This lesson introduces some basic colored pencil strokes which will be useful in your drawing. It is a good idea to spend some time exploring the colored pencil medium with small pieces before attempting a major drawing.
For this lesson, you will need some good quality drawing paper, and a few sharp colored pencils, including a colorless blender if you have one.
01 of 06
Basic Side-to-Side Shading with Colored Pencil
The most fundamental colored pencil stroke is one you know already: simple side-to-side shading. Practice keeping the marks straight, letting the fingers adjust the direction of the pencil or pivoting from the elbow. Many beginners accidentally curve their lines, pivoting the hand from the wrist, so that the surface they are shading looks rounded rather than flat.
Practice adjusting the amount of pressure that you apply to the pencil as you shade to precisely control the amount of color you lay down.
02 of 06
Side Shading and Tip Shading
Side shading or tip shading? Is there a right way to shade with colored pencil? I don't think so: it depends on the effect you want. Let's take a quick look at the difference between side shading and tip shading with colored pencil.
On the left is an area of side-shaded pencil, and on the right is some tip-shaded colored pencil. The paper grain in the side-shaded area is much more obvious, appearing coarser and more open. The tonal range is also more limited. When shading with the tip of a sharp pencil, you can achieve a much richer, denser layer of color. The grain appears finer and the pencil tip is able to get right into the paper grain, and you can create a broader tonal range.
This doesn't mean that shading with the side of the pencil is wrong - it can be a useful technique for sketching when you want soft, grainy and even-toned shading.
03 of 06
Colored Pencil Hatching
Hatching with colored pencil allows you to rapidly apply color and create texture and direction. Hatching is often used in one direction, but can also follow the contours of the surface to help create the sense of form and volume.
For best results, keep your pencil sharp. Rapid, regular, evenly spaced lines are drawn, leaving a little white paper or underlying color showing. Close-up like this they look pretty irregular, but when you use hatching in a drawing, the slight variations don't look so dramatic. It does take some practice to get them even though! It's a good idea to practice on some spare paper first, so you get your hand moving the right way before applying pencil to your work.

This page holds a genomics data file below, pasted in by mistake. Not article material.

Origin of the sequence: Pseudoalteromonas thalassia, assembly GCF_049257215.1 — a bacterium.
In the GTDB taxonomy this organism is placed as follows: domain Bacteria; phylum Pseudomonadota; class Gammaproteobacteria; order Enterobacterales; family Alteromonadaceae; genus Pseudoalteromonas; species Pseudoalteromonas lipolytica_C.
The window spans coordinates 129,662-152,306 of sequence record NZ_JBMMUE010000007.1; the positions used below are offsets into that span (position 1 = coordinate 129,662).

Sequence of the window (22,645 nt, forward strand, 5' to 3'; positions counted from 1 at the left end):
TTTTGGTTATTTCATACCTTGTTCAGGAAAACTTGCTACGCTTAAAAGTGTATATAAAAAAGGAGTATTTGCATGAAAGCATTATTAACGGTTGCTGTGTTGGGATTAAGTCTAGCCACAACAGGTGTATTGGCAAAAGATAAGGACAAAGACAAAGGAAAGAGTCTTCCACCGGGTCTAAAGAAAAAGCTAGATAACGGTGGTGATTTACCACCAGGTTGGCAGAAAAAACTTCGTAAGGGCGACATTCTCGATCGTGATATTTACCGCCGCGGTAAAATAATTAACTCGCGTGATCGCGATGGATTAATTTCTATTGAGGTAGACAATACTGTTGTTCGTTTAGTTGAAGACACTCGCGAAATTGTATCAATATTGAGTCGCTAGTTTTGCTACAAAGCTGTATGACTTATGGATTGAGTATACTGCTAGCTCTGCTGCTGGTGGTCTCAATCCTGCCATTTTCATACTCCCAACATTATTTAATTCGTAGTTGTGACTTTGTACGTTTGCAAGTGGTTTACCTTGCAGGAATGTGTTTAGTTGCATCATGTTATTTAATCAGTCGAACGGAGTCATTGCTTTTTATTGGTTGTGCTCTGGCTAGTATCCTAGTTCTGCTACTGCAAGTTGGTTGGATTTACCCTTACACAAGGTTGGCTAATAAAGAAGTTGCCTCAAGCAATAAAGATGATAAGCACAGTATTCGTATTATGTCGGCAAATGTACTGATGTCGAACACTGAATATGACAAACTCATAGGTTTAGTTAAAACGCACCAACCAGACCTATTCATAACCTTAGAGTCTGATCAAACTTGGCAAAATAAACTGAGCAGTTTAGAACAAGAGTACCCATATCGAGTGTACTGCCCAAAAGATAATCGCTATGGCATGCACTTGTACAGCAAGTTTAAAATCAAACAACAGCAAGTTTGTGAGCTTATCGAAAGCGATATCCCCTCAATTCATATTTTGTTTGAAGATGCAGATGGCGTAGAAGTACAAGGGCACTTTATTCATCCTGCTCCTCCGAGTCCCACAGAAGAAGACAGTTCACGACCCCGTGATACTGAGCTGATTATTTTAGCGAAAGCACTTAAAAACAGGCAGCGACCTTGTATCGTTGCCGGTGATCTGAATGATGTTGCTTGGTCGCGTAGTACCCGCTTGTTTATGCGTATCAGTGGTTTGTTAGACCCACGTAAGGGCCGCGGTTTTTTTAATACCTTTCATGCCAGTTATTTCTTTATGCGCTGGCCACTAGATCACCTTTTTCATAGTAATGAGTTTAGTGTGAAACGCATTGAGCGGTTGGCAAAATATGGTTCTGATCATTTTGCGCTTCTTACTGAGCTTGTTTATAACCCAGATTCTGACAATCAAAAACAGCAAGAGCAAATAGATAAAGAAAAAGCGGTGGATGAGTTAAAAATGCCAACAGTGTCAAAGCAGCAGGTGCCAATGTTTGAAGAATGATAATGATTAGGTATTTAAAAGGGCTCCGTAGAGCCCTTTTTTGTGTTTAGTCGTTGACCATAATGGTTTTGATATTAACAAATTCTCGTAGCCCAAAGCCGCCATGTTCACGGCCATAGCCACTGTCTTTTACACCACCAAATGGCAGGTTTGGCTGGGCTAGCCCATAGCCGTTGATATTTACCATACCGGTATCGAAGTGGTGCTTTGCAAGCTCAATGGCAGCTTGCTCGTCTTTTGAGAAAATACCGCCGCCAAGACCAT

Hatching can be done so that the lines begin and end very precisely, or you can vary the lineweight, lifting the pencil to create a graded effect.
04 of 06
Colored Pencil Crosshatching
Crosshatching is basically two layers of hatching drawn at right-angles. This is a very useful technique in colored pencil drawing. You can use crosshatching to create a darker area within a layer of hatching, or to create a visual blending effect of two different colors.
You can also create interesting textured effects by adding the second layer at just a slight angle, or by layering sections in at random angles. Again, these examples are zoomed in so that you can see the lines and effects clearly.
As always, practice makes perfect with crosshatching. Experiment with lineweight (how hard you press the pencil), spacing, sharpness and color. See how it looks when you use just a couple of layers, compared to multiple layers. Experiment with using the light or dark tones first. By trying things out on spare paper (a failed drawing on good paper is ideal for this), you'll have the confidence to use these more interesting techniques in your final work.Continue to 5 of 6 below.
05 of 06
Colored Pencil Scumbling
Scumbling in colored pencil means something rather different to the dry-brush painting technique. Colored pencil scumbling is a method of shading using tiny circles, sometimes called the 'Brillo pad' technique, due to the texture of that brand of steel-wire scourer. The texture created depends on the size and pressure used to draw the circles - you can create a very smooth finish or a rough and energetic surface. Scumbling can be used to layer a single color or with alternating different colors.
You can also use a more 'concave' scumble technique to create textures. Using a sort of figure-eight or 'daisy' shaped scribble and spidery lines, rather than a round circle, creating random dark patches and a more organic looking surface.
06 of 06
Directional Mark Making
Directional marks are lines which follow a contour, or the direction of hair or grass or other surfaces. These can be densely overlaid to form a rich textural effect. Directional marks can be short and broken or quite continuous and flowing depending on the texture you are aiming for. Often directional mark making is used quite subtly, overlaid with even shading and blended, to create a suggested direction without being dominant.